[PMC free article] [PubMed] [Google Scholar]Slifka MK, Pagarigan R, Mena I, Feuer R, Whitton JL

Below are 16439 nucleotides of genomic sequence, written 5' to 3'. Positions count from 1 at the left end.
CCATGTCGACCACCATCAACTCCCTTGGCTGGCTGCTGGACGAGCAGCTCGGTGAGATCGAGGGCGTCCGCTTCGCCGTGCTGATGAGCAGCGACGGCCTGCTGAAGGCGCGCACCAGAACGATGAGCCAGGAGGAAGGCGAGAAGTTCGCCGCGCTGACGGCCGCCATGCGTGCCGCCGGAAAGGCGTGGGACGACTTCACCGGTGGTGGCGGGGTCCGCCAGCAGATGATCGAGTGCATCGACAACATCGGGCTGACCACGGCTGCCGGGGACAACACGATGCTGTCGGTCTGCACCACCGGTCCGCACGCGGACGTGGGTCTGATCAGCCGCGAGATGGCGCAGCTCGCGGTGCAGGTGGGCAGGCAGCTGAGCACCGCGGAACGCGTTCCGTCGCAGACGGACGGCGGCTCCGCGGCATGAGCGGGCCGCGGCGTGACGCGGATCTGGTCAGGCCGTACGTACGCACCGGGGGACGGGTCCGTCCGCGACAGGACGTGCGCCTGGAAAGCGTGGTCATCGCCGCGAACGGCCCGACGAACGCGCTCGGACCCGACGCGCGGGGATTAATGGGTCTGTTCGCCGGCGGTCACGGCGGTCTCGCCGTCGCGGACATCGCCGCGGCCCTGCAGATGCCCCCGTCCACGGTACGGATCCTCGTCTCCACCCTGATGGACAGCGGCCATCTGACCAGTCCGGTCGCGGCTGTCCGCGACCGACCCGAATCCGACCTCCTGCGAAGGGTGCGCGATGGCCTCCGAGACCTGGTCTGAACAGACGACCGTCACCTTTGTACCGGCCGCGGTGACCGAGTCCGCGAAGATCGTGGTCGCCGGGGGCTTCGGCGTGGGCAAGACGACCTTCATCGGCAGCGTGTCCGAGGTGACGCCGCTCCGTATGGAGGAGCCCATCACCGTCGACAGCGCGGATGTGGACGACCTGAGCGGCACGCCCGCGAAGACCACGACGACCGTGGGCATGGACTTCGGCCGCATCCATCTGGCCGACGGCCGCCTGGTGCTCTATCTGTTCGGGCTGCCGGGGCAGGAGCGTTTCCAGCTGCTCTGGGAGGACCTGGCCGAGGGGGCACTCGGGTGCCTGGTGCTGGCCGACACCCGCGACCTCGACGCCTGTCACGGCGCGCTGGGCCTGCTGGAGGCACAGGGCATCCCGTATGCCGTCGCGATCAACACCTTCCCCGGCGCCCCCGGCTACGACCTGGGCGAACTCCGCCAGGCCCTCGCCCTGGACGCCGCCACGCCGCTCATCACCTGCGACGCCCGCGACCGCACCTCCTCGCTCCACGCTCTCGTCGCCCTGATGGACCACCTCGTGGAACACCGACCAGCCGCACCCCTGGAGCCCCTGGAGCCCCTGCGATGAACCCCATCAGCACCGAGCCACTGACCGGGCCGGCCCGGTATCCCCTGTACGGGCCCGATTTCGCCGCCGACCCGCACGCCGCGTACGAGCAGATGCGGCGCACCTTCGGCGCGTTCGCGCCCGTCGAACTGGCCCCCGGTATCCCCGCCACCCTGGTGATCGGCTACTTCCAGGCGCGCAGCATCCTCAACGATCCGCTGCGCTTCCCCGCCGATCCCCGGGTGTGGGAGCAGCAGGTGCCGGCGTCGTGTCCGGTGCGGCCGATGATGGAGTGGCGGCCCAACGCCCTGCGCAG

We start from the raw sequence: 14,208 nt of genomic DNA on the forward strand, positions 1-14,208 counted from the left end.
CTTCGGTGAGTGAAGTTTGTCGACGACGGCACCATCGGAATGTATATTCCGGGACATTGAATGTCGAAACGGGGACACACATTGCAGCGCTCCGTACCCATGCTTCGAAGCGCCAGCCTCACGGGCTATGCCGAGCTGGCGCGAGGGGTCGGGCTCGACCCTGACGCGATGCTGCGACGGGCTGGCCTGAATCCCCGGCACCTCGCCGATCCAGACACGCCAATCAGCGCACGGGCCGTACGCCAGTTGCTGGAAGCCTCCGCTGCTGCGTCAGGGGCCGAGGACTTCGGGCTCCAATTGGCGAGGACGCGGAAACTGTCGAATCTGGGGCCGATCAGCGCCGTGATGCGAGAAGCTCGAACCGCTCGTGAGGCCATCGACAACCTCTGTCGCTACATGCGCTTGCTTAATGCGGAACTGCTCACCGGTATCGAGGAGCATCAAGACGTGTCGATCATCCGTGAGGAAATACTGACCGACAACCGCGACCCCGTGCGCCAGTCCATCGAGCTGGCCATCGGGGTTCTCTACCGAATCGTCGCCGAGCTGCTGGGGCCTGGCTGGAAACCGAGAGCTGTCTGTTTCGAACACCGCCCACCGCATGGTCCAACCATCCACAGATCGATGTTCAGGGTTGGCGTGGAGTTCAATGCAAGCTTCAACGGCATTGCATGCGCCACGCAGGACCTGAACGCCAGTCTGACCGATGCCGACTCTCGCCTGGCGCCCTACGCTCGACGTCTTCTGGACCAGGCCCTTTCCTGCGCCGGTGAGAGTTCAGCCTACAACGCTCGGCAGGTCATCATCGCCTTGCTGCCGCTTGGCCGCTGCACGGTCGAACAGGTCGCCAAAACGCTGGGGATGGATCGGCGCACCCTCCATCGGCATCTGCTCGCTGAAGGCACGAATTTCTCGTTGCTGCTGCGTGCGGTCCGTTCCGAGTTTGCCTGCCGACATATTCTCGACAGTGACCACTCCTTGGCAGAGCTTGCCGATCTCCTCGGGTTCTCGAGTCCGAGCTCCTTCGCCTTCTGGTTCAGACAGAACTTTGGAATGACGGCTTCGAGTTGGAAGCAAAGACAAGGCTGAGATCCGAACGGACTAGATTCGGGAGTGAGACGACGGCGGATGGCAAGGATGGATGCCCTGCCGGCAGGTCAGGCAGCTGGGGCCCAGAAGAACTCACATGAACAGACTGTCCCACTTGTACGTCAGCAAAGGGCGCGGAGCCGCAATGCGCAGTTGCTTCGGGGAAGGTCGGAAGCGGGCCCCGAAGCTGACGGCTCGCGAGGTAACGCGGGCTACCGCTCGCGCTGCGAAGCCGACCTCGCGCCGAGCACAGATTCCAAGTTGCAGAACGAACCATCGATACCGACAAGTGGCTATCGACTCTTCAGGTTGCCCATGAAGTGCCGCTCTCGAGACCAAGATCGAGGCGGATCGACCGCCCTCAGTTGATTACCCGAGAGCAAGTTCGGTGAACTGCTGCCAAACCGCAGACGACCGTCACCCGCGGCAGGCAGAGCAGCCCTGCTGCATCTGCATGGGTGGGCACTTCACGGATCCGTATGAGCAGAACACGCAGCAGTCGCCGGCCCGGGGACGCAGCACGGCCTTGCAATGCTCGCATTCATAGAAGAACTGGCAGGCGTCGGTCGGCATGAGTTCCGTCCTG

[PMC free article] [PubMed] [Google Scholar]Slifka MK, Pagarigan R, Mena I, Feuer R, Whitton JL. exploit autophagy to maximize viral replication and assist in unconventional release from target cells. In this article, we review recent progress in clarifying virus replication and dissemination within the host cell, identifying determinants of tropism, and defining strategies utilized by the virus to evade the host immune response. Also, we will highlight unanswered questions and provide future perspectives regarding the potential mechanisms of CV pathogenesis. Introduction Enteroviruses (EVs) are widely distributed in nature and frequently cause heart and KI67 antibody central nervous system (CNS) diseases (Whitton, Cornell et al., 2005) (Muir & van Loon, 1997). EVs are members of the Picornaviridae family which include notable members such as foot-and-mouth disease virus, poliovirus (PV), rhinovirus and hepatitis A. Some EVs, particularly enterovirus-71 (EV71) in Asia, are considered to be serious emerging CNS pathogens (Shih, Stollar gamma-secretase modulator 3 et al., 2011). The EV genus includes an important member, coxsackievirus (CV), which cause severe morbidity and mortality in the newborn and young host (Tebruegge & Curtis, 2009) (Romero, 2008). These viruses have a small, positive-sense single stranded RNA genome, and infection occurs primarily through the fecal-oral gamma-secretase modulator 3 route (Whitton, Cornell et al., 2005) (Feng, Langereis et al., 2014b). Approximately 15 million diagnosed cases of EV infections occurred gamma-secretase modulator 3 in the US in 1996, revealing that EV remains a substantial problematic viral infection (Sawyer, 2002). The original classification of EVs included the four groups: Coxsackie A viruses, Coxsackie B (CVB) viruses, ECHO (and childhood infection is under-recognized but carries long-term consequences whereby intellectual and cognitive abilities of the patient might be compromised (Chiriboga-Klein, Oberfield et al., 1989) (Euscher, Davis et al., 2001;Chang, Huang et al., 2007) (Chamberlain, Christie et al., 1983). A relatively common pediatric virus, CV typically causes mild infections ranging from subclinical to flu-like symptoms and mild gastroenteritis (Weller, Simpson et al., 1989). CV has been shown to infect the heart, pancreas, and CNS (Arnesjo, Eden et al., 1976) (Rhoades, Tabor-Godwin et al., 2011). In rare cases CVs cause severe systemic inflammatory diseases such meningo-encephalitis, pancreatitis, and myocarditis, all of which can be fatal or result in lasting organ dysfunction, including dilated cardiomyopathy and encephalomyelitis (David, Baleriaux et al., 1993) (Hyypia, Kallajoki et al., 1993). The remarkable distribution of CV infections can be appreciated by the high seroprevalence in many countries around the world. In one study, IgG antibodies against CV were detected in 6.7 to 21.6% of individuals throughout various regions of Greece (Mavrouli, Spanakis et al., 2007). An analysis of a French-Canadian population in Montreal showed a seroprevalence as high as 60-80% for some strains of CV (Payment P., 1991). In a region of China, the seroprevalence for a single serotype of CV was shown to be greater than 50% in groups aged 15 years or more (Tao, Li et al., 2013). The wide distribution of CV, their genetic variability, and ability to persist in the human host make it challenging for epidemiologists to link previous viral infection and subsequent pathology, suggesting a potential role for these viruses in chronic human idiopathies (Victoria, Kapoor et al., 2009) in addition to recognized illnesses. Vaccine design against CVs and EVs gamma-secretase modulator 3 remain challenging for a number of reasons which include their remarkable genetic variability and inconsistent pathology in humans. Spontaneous abortions, fetal myocarditis, and neurodevelopmental delays in the newborn remain serious outcomes if CV infection occurs during pregnancy (Ornoy & Tenenbaum, 2006) (Euscher, Davis et al., 2001). Infants infected with CV have a higher likelihood of developing myocarditis, meningitis and encephalitis; and the mortality rate may be as high as 10%. Also, many chronic diseases may be the end result of a previous CV infection. These chronic diseases include chronic myocarditis (Chapman & Kim, 2008), schizophrenia (Rantakallio, Jones et al., 1997), encephalitis lethargica (Cree, Bernardini et al., 2003), and amyotrophic lateral sclerosis (Woodall, Riding et al., 1994) (Woodall & Graham, 2004). The molecular mechanisms determining the tropism of CVs and their ability to persist in the host remain unclear. The lasting consequences of CV infection upon surviving individuals remain largely unknown despite clear dangers associated with infection and the cytolytic nature of the virus. Many publications have suggested a link between early CV infection and insulin-dependent diabetes (IDDM) (Laitinen, Honkanen et al., 2014) (Jaidane & Hober, 2008) (Christen, Bender et al., 2012), although additional data is needed to support these correlative studies. In addition, a mouse model has shown the development of insulin-dependent diabetes (IDDM) to be associated with CV-induced pancreatitis and replication efficiency (Drescher, Kono et al., 2004), although the factors determining viral tropism and mechanism of disease are not well understood (Tracy, Drescher et al., 2011) (Kanno,.